Chapter Two: Zuko Was Never Good at Keeping Pets (But He Was Better Than Azula)

Zuko once snuck a turtleduckling into his room. His mom spent every summer morning afterwards counting the ducklings with him as they swam in the pond, her gentle way of saying I'll know if one goes missing, mister. Then his mom was gone. For awhile he had a reoccurring dream, where he counted each and every duckling, but he forgot to count her.

And then the messenger hawks realized the pond was undefended, and starting having turtleduck for breakfast.

"If you're going to have a pet, Zuzu, at least get one from the top of the food chain." Azula watched the ruthlessness of nature with some admiration and absolutely no intention of helping him hang this netting around the pond.

So Zuko got a messenger hawk (after he passed off netting duty to a servant).

"Send me a message, Zuzu!" Azula commanded, because she was still young enough to want things from her Big Brother but had always been too old to ask. So he wrote messages and the hawk swooped across the garden and delivered them, and sat goring a branch above her head as she wrote her replies, and circled back around to drop them off with him and circled to drop them off with her and circled and circled until, if they wanted to know what murder looked like, they only had to look into the hawk's eyes as it spun around the same stretch of walled-in ground over a flock of cowering turtleducks it couldn't reach.

"We should send one to mom," Azula said, and they sat next to each other and figured out what they could say to a missing mother, and then condensed it down to what they could say to a missing mother that fit in the hawk's carrier.

The hawk took the letter, side-eyed the turtleducks, and flew. It didn't come back and they never learned what happened to it. This was such an accurate impersonation of their mother that Azula didn't much care for pets after that.

She didn't like his owl-cat, which purred for him but not for her (singed hind paw, hit while fleeing; Zuko gave it to the girl who hummed while she did laundry in the courtyard, and it grew up fat and happy and only limped when it wasn't flying). She also didn't like the dog-lizard puppy he tried to share with her, which didn't bite the people she told it to no matter how carefully she trained it (he gave it to his tailor's son along with a gold coin that might have been a tip or hush money or an advancement on its food bills). She especially didn't like his ferrekeet, which... existed (her first lightning. His second funeral. The Fire Sages probably wouldn't like that he reused the speeches they'd written for Grandfather over its tiny pyre, but they were the only words he knew, and much different than the ones he shouted at Azula before and after and for a week until she got bored with him and/or had sufficient time to craft her reply. She still needed practice back then; he caught her sometimes, smiling perfect-teeth razor smiles at her mirror as she spoke the words that would make Ty Lee cry tomorrow. Or him, today.)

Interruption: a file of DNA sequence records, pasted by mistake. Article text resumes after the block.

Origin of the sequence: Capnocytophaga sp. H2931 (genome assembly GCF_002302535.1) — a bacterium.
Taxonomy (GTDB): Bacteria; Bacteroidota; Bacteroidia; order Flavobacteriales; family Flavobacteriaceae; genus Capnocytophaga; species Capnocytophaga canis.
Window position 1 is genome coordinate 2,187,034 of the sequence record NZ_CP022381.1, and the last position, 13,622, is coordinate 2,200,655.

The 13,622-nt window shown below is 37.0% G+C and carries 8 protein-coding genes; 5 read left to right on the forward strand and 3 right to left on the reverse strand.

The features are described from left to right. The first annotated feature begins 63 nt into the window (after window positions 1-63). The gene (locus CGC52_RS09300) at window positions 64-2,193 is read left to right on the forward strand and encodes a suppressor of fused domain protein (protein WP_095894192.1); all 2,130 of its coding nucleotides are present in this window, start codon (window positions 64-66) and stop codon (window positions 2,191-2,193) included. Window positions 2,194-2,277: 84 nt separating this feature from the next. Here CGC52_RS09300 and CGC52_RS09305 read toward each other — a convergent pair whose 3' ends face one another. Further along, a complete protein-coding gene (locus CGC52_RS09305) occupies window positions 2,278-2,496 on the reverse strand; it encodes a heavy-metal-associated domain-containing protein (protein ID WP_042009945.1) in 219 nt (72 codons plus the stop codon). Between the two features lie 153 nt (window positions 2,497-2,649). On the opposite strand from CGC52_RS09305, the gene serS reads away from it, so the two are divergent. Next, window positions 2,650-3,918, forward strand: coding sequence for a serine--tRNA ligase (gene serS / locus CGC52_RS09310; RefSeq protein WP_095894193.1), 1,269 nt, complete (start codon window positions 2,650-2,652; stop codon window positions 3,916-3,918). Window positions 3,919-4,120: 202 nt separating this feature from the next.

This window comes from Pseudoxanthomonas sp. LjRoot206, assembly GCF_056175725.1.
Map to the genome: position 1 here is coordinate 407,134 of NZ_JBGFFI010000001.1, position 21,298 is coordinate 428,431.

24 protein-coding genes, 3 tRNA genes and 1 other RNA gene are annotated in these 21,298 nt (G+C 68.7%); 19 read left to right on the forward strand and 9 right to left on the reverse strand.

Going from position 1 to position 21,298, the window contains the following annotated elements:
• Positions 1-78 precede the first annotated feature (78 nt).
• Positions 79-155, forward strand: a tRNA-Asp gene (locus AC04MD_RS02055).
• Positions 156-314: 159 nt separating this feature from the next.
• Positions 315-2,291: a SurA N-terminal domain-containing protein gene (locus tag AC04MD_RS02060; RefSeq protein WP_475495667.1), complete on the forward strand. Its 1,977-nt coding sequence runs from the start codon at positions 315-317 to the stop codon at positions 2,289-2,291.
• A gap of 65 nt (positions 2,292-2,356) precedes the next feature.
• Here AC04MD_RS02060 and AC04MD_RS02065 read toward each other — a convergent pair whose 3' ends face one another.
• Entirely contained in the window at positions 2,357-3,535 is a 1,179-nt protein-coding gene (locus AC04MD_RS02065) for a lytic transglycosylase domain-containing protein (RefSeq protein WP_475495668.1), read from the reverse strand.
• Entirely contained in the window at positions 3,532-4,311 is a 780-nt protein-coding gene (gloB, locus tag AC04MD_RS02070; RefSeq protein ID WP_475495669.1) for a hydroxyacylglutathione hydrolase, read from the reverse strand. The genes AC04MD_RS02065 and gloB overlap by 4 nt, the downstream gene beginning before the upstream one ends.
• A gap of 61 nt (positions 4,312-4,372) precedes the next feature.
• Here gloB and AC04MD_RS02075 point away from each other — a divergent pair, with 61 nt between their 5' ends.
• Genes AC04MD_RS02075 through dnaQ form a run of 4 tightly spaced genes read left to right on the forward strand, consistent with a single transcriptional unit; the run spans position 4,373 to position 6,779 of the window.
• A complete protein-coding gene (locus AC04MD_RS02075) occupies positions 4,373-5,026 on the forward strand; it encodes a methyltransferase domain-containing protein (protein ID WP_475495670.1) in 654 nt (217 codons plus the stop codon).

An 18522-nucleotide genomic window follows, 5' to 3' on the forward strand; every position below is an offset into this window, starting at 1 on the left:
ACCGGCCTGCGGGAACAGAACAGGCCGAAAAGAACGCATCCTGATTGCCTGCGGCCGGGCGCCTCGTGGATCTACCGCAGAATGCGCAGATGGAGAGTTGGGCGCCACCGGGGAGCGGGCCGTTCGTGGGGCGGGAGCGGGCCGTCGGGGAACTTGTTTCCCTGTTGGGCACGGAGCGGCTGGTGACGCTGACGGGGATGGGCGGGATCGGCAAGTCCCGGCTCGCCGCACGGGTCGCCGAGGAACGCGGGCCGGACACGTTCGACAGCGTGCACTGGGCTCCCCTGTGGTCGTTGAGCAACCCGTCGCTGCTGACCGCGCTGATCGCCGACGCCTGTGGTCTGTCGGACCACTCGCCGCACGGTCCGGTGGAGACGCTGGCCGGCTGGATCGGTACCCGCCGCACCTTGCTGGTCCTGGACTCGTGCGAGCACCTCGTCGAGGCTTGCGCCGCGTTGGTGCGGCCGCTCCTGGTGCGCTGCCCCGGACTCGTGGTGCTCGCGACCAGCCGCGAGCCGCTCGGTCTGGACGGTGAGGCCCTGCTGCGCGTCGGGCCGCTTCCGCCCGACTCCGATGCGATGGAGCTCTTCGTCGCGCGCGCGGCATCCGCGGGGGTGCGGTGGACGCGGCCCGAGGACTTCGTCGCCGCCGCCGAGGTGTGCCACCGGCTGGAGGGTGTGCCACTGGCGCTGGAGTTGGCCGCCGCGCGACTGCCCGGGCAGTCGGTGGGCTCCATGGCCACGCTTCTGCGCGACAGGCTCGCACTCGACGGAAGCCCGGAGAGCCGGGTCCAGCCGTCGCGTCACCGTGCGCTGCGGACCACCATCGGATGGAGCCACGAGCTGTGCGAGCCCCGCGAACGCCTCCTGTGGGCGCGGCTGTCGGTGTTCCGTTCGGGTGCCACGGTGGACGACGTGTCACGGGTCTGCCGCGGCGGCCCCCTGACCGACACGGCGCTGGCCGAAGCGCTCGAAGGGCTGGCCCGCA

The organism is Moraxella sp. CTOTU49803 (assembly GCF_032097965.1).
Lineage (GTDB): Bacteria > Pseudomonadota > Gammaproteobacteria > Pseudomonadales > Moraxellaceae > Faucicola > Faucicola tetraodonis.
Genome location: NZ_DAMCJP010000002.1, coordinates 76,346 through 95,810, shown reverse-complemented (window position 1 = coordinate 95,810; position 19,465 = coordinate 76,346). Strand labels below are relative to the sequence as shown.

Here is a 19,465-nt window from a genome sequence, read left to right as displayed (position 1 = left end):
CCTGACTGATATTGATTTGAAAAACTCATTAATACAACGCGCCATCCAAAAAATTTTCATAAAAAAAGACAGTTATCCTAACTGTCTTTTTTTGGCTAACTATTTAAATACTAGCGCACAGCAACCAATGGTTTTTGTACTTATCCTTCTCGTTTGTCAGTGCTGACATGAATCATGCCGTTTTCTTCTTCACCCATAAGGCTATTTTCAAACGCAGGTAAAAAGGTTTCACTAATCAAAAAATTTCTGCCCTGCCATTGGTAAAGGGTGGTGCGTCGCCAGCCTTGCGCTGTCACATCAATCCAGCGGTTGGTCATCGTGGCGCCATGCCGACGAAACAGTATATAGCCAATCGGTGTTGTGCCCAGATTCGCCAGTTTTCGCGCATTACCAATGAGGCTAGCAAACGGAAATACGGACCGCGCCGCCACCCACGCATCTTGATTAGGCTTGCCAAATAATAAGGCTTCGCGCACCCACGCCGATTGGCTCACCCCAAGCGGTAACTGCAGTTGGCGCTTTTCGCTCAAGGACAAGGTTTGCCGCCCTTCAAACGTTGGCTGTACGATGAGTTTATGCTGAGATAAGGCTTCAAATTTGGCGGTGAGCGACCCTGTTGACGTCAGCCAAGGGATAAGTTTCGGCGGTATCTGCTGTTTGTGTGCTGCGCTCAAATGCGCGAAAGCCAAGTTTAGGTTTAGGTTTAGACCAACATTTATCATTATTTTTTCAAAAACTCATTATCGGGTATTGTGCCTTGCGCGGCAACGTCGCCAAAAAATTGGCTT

("Zuzu, really. A prince should be able to protect his own. Don't complain to me if you keep failing them.")

Zuko didn't get any pets after that.

Now he had his very own air-water-earth-firebender who wasn't any taller than he was, and he was just starting to realize how much bigger a responsibility this was, and how much worse he could fail, and what if he forgot to feed him and he died down in the brig before they even got back to Father.

Zuko was feeling a little dizzy as they walked onto the ship. Deep breaths. One Avatar. There, he'd counted him—now he couldn't leave.

The ship's ramp click-click-slammed closed behind them. Some girl in the village was throwing a fit and his head still hurt from the boomerang, but at least he had this staff… glider… thing to lean on.

"Your orders, Sir?"

Even behind the mask, Zuko could recognize Lieutenant Jee. He was the only crewman who could make Sir sound like There's no other ships to demote me to, but thanks for trying.

"What do you think?" Zuko used his Commander Voice. "Put him in the brig!"

The Lieutenant shifted his weight. He was also the only man who could make a creak of armor sound like It's your Uncle's fault.